The focus of the evening was Sauces 101--the five “mother” sauces of French cooking. These are apparently the base for any other sauce you want to make. They are: Espagnole sauce/demi-glace Veloute Béchamel (white sauce) Tomato sauce Hollandaise sauce
Six of us were in the class. They set up three cooking stations so we paired up. I picked one of my golfing buddies, Marylou, because I knew she would help me rather than laugh at me.
Right off the bat, I knew I was in trouble. There was a FOUR cup-measure container FILLED with melted BUTTER at each station (actually “clarified” butter – yes, there is a difference). And, there were two ingredients in the first recipe that I had never heard of before – mirepoix and roux. I started sipping my first glass of complimentary wine.
Now, he had told us ahead of time that there was no way we could make all these sauces in the three hours of class time. So, he had done some prep work. One was the “beef stock” – and from what he told us, it sounded like it must have taken him a minimum of 12 hours to cook that up. It started out with beef bones – did you know that the closer to the ground the bone is, the more flavorful it will be; for example a leg bone is more flavorful than a rib bone? - and stuff got added, and then cooked down; then something else got added, and cooked down; and it kept getting repeated until it ended up being this brown, gelatin-like glob. After describing this whole long, arduous process, he says “or you can buy this at a gourmet store,” this tiny little white plastic jar with beef base in it.
That’s for me! I’m not spending 12 hours in the kitchen when it can be bought in 15 minutes.
The mirepoix was easy – 2 parts onion, 1 part celery, 1 part carrot, sautéed in butter until softened. (He used whole vegetables, and didn’t wash any of them – “more flavorful that way”.) It turns out that roux is also simple – it is just a thickener. Equal parts butter and flour, cooked until brown. You can have “blonde” roux (which is just barely cooked, and still yellowish) or “brown” roux (which is cooked longer, until it turns brown).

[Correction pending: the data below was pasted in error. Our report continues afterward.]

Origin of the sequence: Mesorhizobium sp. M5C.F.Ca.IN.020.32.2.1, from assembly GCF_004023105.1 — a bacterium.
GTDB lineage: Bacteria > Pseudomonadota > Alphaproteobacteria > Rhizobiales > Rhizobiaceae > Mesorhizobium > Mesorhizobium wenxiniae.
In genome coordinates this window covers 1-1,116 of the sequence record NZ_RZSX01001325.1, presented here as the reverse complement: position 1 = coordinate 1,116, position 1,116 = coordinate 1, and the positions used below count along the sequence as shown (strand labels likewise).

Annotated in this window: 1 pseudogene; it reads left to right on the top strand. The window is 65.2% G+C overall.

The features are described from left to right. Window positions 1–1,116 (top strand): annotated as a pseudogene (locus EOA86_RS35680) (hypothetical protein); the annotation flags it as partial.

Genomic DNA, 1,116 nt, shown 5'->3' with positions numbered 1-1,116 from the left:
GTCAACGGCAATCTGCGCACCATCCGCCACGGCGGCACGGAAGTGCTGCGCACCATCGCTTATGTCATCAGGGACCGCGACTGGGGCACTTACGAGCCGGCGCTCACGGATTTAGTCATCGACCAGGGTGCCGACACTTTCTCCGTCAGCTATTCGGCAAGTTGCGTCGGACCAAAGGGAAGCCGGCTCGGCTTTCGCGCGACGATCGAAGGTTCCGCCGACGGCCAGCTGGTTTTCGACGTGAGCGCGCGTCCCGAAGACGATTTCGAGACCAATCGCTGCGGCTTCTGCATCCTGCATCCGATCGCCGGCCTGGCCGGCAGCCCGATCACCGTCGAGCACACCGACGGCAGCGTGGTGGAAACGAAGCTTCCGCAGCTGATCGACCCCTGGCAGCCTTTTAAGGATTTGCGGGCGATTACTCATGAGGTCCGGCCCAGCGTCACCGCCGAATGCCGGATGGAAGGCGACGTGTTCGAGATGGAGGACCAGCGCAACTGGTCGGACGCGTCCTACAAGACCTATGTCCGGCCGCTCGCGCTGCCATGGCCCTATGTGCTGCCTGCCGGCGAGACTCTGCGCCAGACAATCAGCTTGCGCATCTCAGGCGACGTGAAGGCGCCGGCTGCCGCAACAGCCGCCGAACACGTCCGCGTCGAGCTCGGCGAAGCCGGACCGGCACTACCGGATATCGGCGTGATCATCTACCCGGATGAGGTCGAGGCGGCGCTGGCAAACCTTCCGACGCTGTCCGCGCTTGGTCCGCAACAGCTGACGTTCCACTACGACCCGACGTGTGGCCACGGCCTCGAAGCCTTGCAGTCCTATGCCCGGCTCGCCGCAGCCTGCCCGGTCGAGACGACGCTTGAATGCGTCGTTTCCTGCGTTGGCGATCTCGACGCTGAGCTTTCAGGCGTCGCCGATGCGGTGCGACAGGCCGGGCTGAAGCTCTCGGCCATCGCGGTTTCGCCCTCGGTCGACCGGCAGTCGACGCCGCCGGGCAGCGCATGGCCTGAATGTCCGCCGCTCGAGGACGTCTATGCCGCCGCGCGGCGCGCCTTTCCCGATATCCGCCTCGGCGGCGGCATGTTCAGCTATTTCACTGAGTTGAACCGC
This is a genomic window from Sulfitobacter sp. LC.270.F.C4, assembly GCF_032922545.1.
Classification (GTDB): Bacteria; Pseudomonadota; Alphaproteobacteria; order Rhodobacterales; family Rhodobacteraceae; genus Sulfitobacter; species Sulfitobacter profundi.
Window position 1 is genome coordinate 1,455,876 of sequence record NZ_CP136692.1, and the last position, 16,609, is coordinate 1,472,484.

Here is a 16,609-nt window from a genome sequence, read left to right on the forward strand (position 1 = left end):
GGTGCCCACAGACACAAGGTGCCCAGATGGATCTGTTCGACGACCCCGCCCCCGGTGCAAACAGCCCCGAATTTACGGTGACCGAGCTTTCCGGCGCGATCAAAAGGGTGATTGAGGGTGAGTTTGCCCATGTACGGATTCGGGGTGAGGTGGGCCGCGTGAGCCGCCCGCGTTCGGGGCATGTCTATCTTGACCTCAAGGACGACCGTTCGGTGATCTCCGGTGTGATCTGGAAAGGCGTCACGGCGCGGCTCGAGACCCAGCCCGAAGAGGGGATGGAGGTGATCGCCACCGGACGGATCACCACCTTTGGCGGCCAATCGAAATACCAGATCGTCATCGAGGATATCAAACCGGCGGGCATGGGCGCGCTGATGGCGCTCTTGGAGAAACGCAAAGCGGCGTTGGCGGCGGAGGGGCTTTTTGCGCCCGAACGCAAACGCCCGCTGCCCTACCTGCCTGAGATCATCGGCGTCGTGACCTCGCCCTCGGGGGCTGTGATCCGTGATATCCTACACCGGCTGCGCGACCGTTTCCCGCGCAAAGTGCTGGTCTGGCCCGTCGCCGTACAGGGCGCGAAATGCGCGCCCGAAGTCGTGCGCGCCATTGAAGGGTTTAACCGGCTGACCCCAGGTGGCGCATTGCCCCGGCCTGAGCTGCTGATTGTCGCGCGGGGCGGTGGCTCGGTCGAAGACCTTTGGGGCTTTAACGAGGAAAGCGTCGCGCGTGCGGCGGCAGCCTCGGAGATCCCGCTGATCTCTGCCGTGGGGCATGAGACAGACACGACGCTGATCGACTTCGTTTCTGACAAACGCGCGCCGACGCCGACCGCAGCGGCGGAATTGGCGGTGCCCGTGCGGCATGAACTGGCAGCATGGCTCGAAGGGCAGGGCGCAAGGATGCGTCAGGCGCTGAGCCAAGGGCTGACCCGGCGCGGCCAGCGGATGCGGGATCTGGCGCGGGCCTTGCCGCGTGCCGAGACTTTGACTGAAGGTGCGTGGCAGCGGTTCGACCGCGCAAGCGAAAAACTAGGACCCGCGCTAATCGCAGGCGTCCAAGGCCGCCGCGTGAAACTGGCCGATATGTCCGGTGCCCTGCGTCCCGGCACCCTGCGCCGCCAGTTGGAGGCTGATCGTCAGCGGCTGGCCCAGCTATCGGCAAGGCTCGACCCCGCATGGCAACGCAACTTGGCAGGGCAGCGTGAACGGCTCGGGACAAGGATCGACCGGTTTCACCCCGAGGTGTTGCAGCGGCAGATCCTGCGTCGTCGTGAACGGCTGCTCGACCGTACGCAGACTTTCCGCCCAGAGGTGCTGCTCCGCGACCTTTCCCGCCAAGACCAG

Espagnole sauce is just a basic brown sauce – we might call it gravy if we weren’t trying to impress others with our cooking prowess. It consists of mirepoix, tomato paste, beef/veal stock, brown roux and sachet d’epices (spice bag – parsley, thyme, bay leaf, garlic, peppercorns).
The Demi-glace is just the espagnole sauce with more beef stock added, and then cooked down, “reduced”, by half.
The Veloute sauce (my personal favorite – probably because Marylou and I were awarded “best in class” on this one) – is just butter, mirepoix, blonde roux, chicken stock, and sachet. You can also make it with fish stock or vegetable stock, depending upon what you are pouring it over.
Bechamel – the classic white sauce. It is just butter, onion, blonde roux, milk and a pinch of nutmeg. And we don’t have to worry if we get lumps, because you strain it through cheese cloth. (We did pretty good on this one too!)
Tomato sauce – you know this one. Olive oil (finally no butter), onion, garlic, and tomatoes (he showed us how to core and de-seed tomatoes using a melon ball cutter!). Cook it down for hours and hours and hours to get rid of all the liquid.
Hollandaise --- holy cow! The grande dame of sauces and her persnickety nature is shown in the care that must be taken to make this sauce. Egg yolks and slowly drizzled butter that have to be carefully and continuously whisked as you dip the metal bowl in and out of a hot water bath. We had to continually trade off as our arms got so tired from the constant whisking. If it gets too thick, add a teaspoon of hot water. If it gets too lumpy – well, the old strainer might come in handy again. Man-oh-man, that was a lot of work! After we finished, one of gals whispers in my ear “I make my Hollandaise using the microwave and my blender, it’s not nearly this hard!”